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The Lost Art of Maintenance

The R32 trains, nicknamed the Brightliners for their shiny unpainted exteriors, were built to last 35 years. (Imagine that: Your lifespan stamped into metal, your death prefigured.) When they were finally retired from service in January, they had been riding the rails of New York City for no less than 58 years and were, by most accounts, the oldest operating subway cars in the world. That’s 23 unplanned years of hauling people across New York. A whole generation got to see those stainless-steel beauties creaking down the tunnel to the platform, with their crinkle-ridged exteriors and back-lit advertisements. 

In a way, it was a small miracle that they lasted so long, an “anomaly,” as one mechanic told me. Except it wasn’t really. It took a lot of work from a lot of people, day after day, year after year. 

I recently went to talk to some of those responsible for that work at the MTA maintenance facility in Corona, Queens. There are 13 of these massive workshops across the city, scattered from Coney Island to the banks of Westchester Creek in the Bronx. This one is in a remote pocket of the city, an area given over mostly to massive buildings and spaces: Citi Field, Flushing Meadows Park, the sprawling train yard. It’s like a hospital but an industrial one, scaled up to care for its multi-ton patients.

Standing around the break room with their arms crossed and ID badges dangling, heads full of train-talk, several maintenance workers took turns explaining the process: Railcars roll off the main tracks into a long rectangular building. The cars are lifted to eye level, inspected and repaired if needed. Most of them get to leave that day — back to work, like the rest of us. But some are moved over to a special track for trickier jobs. 

We went for a walk along the service tracks in a big group, everyone chiming in, pointing to the parts that needed repairs or replacing: the truck, the brakes, the AC units. They told me the fleet is split into two camps, one called “legacy,” the other “millennial.” The former were built before 2000, the latter after. The millennial fleet is tougher to repair in some ways because there are more electronics in the cars. Maybe you’ve heard your grandfather complain about this, how engines are too damn complicated these days. Siu Ling Ko, a chief mechanical officer for the train cars, told me the shells may last 40 years. The electronics, though, not so much.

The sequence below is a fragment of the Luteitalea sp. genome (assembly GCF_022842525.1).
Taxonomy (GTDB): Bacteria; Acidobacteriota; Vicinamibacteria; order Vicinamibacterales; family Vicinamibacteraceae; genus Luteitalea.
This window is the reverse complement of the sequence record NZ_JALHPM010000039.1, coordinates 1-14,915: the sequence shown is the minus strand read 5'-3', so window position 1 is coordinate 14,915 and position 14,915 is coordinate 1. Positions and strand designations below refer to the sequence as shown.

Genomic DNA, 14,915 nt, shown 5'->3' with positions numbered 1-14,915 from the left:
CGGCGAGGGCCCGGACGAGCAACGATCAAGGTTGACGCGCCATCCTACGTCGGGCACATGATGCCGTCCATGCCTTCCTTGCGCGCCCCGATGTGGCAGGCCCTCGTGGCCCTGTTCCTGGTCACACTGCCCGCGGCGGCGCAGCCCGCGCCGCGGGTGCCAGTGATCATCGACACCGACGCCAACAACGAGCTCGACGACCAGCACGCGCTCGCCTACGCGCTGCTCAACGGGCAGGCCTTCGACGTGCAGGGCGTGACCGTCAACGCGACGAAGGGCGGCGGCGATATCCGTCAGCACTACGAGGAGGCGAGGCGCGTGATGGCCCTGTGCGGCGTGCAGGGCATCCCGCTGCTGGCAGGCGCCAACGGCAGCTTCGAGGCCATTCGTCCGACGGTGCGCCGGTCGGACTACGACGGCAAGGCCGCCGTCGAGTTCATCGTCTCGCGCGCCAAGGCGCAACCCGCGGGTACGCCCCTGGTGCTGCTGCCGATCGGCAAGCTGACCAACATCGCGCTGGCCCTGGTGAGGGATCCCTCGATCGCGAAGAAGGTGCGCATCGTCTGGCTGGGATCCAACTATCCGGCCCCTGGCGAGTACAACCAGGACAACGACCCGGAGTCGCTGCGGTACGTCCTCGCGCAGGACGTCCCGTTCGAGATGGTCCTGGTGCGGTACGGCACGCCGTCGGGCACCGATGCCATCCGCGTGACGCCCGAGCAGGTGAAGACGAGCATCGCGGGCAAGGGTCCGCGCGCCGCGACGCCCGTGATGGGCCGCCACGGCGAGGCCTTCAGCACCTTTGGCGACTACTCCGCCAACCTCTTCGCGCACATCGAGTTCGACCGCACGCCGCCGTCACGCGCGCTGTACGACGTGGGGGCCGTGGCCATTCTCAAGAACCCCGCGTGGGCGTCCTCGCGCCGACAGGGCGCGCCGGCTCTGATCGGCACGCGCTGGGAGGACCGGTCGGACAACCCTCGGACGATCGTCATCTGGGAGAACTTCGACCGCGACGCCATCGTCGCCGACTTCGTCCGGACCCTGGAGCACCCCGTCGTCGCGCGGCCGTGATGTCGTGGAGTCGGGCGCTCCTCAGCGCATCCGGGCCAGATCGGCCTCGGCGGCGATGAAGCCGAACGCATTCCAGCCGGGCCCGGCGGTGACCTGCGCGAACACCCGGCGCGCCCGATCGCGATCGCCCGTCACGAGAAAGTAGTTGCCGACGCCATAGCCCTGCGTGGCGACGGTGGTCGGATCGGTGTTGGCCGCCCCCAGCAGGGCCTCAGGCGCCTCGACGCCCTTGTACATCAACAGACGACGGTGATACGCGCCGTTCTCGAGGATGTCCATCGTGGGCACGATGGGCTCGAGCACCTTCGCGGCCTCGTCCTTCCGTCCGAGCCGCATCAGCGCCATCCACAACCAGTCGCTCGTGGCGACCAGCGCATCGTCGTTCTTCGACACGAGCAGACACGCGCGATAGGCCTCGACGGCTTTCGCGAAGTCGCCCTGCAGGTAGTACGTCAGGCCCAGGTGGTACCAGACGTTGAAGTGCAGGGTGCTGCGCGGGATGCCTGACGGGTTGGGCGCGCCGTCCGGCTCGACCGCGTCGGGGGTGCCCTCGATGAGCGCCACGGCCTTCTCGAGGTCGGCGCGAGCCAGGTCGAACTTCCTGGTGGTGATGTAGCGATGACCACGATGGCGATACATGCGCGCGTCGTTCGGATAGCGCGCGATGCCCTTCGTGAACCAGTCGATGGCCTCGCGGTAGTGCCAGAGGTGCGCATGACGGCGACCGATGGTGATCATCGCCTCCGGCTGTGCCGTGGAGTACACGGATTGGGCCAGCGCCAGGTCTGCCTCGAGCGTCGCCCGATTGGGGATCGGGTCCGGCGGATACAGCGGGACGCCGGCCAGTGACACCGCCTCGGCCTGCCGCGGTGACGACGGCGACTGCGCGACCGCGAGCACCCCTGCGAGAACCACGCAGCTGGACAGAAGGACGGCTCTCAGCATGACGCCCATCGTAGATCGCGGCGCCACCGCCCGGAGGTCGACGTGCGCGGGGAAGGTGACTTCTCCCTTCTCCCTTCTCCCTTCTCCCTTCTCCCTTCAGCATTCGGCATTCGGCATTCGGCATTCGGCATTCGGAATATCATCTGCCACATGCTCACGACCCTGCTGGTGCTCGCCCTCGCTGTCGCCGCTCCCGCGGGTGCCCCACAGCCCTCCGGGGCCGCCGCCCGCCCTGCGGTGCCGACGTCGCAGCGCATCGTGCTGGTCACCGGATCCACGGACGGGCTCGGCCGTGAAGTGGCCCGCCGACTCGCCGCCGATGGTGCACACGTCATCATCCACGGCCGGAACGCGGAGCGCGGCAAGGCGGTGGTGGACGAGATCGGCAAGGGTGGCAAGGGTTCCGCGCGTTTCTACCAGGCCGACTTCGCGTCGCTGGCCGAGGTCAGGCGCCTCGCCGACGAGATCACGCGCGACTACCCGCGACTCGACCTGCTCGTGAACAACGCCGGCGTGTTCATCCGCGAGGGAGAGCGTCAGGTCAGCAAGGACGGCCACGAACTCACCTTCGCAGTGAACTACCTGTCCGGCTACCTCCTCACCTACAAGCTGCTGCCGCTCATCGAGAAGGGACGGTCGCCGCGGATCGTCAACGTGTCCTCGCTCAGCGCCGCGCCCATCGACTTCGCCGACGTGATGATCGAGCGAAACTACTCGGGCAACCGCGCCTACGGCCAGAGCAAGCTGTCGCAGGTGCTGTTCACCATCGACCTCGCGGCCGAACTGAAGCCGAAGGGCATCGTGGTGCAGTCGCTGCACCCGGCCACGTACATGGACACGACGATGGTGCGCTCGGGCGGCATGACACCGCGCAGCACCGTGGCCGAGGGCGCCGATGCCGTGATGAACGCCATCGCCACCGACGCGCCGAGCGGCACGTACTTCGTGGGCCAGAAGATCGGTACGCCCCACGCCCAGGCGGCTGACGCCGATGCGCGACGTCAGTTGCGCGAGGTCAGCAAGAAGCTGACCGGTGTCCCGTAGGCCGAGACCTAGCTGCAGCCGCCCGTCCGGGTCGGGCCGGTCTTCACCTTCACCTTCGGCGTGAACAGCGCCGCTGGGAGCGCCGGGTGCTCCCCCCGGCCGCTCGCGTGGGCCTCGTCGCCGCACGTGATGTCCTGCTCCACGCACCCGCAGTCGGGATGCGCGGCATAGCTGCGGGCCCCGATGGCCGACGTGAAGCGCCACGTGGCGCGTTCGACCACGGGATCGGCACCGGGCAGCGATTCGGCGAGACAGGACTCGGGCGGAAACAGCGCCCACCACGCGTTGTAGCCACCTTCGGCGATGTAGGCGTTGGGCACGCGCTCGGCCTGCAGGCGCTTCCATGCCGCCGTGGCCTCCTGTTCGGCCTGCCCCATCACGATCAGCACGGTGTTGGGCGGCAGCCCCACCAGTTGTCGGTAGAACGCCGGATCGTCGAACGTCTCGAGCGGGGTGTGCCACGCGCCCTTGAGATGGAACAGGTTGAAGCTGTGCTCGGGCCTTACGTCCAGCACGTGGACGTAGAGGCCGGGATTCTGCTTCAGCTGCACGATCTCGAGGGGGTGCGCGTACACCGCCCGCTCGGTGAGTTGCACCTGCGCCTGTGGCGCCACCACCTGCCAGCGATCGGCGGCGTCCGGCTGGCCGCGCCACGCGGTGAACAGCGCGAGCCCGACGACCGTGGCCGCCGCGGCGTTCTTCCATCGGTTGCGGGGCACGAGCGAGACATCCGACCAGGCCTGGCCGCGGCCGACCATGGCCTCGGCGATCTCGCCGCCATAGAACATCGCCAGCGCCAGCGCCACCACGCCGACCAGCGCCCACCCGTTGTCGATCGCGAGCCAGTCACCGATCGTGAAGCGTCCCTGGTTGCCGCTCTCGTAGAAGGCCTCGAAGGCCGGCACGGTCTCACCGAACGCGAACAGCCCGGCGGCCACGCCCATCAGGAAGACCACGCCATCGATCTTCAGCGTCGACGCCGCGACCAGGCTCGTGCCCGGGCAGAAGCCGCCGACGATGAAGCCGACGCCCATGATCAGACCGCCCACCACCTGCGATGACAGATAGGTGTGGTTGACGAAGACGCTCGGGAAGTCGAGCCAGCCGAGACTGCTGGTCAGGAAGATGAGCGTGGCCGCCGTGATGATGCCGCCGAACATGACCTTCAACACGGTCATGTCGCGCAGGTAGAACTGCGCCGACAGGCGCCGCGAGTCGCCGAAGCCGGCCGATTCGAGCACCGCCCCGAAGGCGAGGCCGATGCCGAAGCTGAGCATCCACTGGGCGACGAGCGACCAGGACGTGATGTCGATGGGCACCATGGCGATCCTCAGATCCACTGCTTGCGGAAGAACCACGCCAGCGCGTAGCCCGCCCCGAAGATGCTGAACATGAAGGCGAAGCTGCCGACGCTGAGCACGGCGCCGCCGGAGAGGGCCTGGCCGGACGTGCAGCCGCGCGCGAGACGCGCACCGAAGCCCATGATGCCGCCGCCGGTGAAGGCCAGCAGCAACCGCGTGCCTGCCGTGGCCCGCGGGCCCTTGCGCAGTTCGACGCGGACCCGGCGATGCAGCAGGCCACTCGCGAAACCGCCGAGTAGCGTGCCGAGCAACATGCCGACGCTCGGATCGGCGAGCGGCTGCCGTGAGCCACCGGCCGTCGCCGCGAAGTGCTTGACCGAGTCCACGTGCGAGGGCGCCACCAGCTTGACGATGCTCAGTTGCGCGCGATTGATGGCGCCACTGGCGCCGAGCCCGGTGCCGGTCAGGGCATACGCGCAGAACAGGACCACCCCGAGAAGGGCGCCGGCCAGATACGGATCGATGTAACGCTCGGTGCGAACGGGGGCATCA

The legacy fleet has its own problems, of course, and is more prone to failures overall. Replacement parts are harder to find; the firms that made them — the Budd Company, Pullman-Standard and Westinghouse — are long gone. Many components are well past their design life, and mechanics have to pluck similar parts from retired vehicles or engineer substitutes. It’s a very ad-hoc, improvisational process that relies on the know-how that long-time employees build up over years. 

But there’s a method to the madness, and a hard-earned one. Back in the 1980s, when the crumbling, graffiti-covered subway was the stuff of reactionary urban nightmares, MTA president David L. Gunn kicked off an ambitious overhaul of the system, including capital improvements, the famous graffiti removal program and more routine repairs. In 1990, this approach solidified as the scheduled maintenance system. Now, every two to three months, more than 7,000 railcars are taken in for inspection with the goal of catching problems before they happen. 

That’s the difference between maintenance and repair. Repair is when you fix something that’s already broken. Maintenance is about making something last.

By that definition, the MTA is tasked with one of the most difficult maintenance jobs in the country, and its struggles are also a case study in why maintenance is such a tough sell politically. It’s not strictly necessary — or at least it doesn’t seem to be until things start falling apart. It’s chronically undervalued. The MTA is often harassed for its relatively high labor and maintenance costs. 

Read entire article at Noema